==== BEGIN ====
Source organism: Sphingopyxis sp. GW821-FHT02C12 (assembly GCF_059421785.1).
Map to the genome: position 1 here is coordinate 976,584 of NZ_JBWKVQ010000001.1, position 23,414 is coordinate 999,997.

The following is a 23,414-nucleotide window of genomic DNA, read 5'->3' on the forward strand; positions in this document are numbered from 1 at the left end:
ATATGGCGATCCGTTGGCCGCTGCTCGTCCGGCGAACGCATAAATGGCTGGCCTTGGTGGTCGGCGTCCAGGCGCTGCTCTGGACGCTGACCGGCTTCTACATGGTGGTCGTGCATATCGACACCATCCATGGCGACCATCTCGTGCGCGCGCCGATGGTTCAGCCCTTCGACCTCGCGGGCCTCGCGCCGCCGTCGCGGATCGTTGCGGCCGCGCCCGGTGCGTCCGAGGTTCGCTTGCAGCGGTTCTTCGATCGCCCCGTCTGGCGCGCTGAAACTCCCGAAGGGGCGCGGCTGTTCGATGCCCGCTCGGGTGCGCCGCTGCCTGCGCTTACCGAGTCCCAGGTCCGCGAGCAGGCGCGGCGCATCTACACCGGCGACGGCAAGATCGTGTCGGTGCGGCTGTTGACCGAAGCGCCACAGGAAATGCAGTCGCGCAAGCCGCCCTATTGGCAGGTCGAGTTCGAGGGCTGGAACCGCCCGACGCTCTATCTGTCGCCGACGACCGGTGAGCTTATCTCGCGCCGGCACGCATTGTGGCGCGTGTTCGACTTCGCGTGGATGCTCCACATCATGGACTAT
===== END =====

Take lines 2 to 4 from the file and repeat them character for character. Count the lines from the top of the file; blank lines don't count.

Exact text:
Map to the genome: position 1 here is coordinate 976,584 of NZ_JBWKVQ010000001.1, position 23,414 is coordinate 999,997.

The following is a 23,414-nucleotide window of genomic DNA, read 5'->3' on the forward strand; positions in this document are numbered from 1 at the left end:
ATATGGCGATCCGTTGGCCGCTGCTCGTCCGGCGAACGCATAAATGGCTGGCCTTGGTGGTCGGCGTCCAGGCGCTGCTCTGGACGCTGACCGGCTTCTACATGGTGGTCGTGCATATCGACACCATCCATGGCGACCATCTCGTGCGCGCGCCGATGGTTCAGCCCTTCGACCTCGCGGGCCTCGCGCCGCCGTCGCGGATCGTTGCGGCCGCGCCCGGTGCGTCCGAGGTTCGCTTGCAGCGGTTCTTCGATCGCCCCGTCTGGCGCGCTGAAACTCCCGAAGGGGCGCGGCTGTTCGATGCCCGCTCGGGTGCGCCGCTGCCTGCGCTTACCGAGTCCCAGGTCCGCGAGCAGGCGCGGCGCATCTACACCGGCGACGGCAAGATCGTGTCGGTGCGGCTGTTGACCGAAGCGCCACAGGAAATGCAGTCGCGCAAGCCGCCCTATTGGCAGGTCGAGTTCGAGGGCTGGAACCGCCCGACGCTCTATCTGTCGCCGACGACCGGTGAGCTTATCTCGCGCCGGCACGCATTGTGGCGCGTGTTCGACTTCGCGTGGATGCTCCACATCATGGACTAT